Reggie Watts at Rifflandia

While Watts doesn’t formally have a team of personal sweater shoppers, most of them are picked out by professionals.

Reggie Watts

Reggie Watts

Armed with his professionally-trained, multi-octave voice, a slew of indecipherable accents and clad in a shabby-chic ’80s sweater, Brooklyn-based comedian/musician Reggie Watts is bringing his trademark afro and bushy beard to the main stage at Rifflandia.

But Watts doesn’t come equipped with much else. His sets, a mix of music and stream-of-consciousness stand-up, are completely improvised.

“I don’t really prepare. I show up and hopefully all my stuff works and I can hear myself. After that it’s really up to the ether to bring it all together,” Watts says. “It’s much easier that way.”

Watts studied improv briefly in his early 20s when living in Seattle, but says he wasn’t a very good student.

“It’s improvisational technique, so there’s a structure to the way they improvise and that I could never really get with,” he says. “It’s like the difference between playing Ultimate Frisbee and just throwing the Frisbee around. I prefer to throw the Frisbee in the park.”

Generally, Watts employs a few standard elements. “I know I’m probably going to play something on a piano, I’m going to do some looping stuff and I’m going to talk about really dumb things. Those are my three go-tos.”

His subject matter ranges from science fiction to pop culture, food to philosophy, sex and gender and everything in between.

“Anything really, anything human.  In a way, I never studied it but I’m an anthropologist, I suppose. I like learning different social languages and colloquial languages and history and everything that contextualizes who we are at this time. That’s pretty much what I’m interested in.” That, along with tacky sweaters and beard maintenance.

While Watts doesn’t formally have a team of personal sweater shoppers, most of them are picked out by professionals.

“I did this shoot with Playboy and the wardrobe person pulled all these amazing sweaters, and he didn’t let me keep all of them, but he let me keep three bad ass, and I mean bad ass, sweaters. There’s this wolf howling sweater that people really freak out about.”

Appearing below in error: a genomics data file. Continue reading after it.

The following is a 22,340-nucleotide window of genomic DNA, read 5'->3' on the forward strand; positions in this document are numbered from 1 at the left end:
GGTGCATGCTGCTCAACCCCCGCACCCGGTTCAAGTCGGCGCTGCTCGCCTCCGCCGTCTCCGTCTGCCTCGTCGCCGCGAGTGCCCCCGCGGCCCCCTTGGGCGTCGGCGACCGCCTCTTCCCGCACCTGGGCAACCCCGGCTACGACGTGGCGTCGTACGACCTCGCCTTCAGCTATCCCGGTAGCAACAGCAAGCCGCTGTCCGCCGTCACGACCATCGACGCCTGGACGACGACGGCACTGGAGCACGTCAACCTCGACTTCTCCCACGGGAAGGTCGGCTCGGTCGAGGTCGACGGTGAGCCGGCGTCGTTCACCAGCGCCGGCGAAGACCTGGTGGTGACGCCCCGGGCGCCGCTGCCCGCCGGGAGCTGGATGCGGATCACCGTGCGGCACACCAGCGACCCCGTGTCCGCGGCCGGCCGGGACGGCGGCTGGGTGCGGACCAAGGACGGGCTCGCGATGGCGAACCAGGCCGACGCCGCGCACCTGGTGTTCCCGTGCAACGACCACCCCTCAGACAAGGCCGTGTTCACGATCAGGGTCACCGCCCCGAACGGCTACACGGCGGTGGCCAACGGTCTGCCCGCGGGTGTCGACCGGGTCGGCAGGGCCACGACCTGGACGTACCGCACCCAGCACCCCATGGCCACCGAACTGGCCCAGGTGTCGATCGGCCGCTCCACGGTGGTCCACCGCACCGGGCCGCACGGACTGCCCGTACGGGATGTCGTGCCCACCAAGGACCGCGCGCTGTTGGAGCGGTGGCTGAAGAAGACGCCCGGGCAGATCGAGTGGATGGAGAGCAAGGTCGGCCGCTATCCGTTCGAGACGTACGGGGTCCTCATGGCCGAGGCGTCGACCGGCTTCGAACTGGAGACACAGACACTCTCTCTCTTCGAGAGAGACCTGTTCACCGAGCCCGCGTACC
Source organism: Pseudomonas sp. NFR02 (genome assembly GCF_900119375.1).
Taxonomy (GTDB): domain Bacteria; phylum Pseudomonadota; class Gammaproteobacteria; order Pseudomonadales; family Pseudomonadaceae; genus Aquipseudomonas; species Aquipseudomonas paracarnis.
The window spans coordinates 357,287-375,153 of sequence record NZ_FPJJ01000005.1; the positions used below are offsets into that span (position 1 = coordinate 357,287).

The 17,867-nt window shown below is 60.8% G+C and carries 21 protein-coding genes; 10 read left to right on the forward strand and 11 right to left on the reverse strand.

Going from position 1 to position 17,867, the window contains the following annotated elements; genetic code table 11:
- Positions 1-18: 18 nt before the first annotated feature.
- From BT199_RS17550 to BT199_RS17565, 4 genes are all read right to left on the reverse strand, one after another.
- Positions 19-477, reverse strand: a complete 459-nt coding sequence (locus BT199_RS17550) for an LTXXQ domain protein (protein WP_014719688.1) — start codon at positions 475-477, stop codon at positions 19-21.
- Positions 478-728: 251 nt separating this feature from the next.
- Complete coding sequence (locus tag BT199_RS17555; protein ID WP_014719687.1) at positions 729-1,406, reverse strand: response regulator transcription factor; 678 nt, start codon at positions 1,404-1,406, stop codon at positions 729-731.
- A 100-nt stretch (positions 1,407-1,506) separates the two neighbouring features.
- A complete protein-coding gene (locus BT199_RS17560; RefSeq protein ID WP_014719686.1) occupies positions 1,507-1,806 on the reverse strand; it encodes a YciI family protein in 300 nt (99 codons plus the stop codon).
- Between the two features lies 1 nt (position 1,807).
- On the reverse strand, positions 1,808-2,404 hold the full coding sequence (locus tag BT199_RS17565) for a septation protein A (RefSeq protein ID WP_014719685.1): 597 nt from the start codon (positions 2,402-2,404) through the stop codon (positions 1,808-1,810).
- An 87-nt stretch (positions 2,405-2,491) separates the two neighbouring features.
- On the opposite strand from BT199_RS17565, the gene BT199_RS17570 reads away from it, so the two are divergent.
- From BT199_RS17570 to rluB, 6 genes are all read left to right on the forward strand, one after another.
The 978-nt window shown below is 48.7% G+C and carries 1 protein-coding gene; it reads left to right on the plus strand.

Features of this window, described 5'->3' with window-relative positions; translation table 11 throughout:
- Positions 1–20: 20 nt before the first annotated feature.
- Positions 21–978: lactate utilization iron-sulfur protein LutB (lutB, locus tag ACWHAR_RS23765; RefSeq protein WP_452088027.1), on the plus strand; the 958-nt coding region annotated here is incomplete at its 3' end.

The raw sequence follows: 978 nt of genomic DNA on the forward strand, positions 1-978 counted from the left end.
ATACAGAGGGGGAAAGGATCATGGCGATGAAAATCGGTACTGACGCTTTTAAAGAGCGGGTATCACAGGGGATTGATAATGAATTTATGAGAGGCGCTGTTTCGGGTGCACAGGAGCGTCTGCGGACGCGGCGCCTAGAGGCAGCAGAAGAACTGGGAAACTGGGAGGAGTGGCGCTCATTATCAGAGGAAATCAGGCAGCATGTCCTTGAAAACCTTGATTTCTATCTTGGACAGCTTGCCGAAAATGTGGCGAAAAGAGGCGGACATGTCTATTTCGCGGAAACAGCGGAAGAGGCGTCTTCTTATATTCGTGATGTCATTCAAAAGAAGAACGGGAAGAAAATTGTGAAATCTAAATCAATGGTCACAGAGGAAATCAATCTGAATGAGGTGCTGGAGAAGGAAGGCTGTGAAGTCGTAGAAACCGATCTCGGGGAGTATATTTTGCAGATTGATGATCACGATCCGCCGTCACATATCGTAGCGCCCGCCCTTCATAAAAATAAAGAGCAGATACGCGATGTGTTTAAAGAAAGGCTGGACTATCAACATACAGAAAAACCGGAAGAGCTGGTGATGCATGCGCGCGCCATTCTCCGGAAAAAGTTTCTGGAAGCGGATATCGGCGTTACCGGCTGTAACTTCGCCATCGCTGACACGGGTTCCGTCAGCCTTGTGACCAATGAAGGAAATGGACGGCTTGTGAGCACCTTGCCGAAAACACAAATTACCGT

I tell Watts about a local sweater company, christmassweaters.ca, that is “sleighing” the competition. Going online, he shows particular interest in the “Excalibur” line.

Just before I leave him to sweater shopping, I ask: “Are there any other uses for the hair/beard other than just to look good?”

He leaves me with this piece of wisdom:

“The beard you never really want to mess with. You don’t want anything in your beard. You also want friends to tell you if you have something in your beard. That’s definitely, really no — unless you’re Captain Lou Albano and you want to put some rubber bands on your face. I guess back in the day people would put doobies in there, but for me, my hair is like my beard, I like it just my hair.

“I don’t want a mouse in there, I don’t want a small replica of a pterodactyl in there, I don’t like anything like that.  And [contrary to popular belief] it doesn’t work as a pillow. The mass of hair isn’t really strong enough to be able to support the weight of a human head.

“There’s so much wonder, but you know it’s just hair, it curls around and does weird things. Everybody can have weird hair, you just have to let it go.” M

Reggie Watts – RAP main stage – 5:45pm – Sun., Sept. 16

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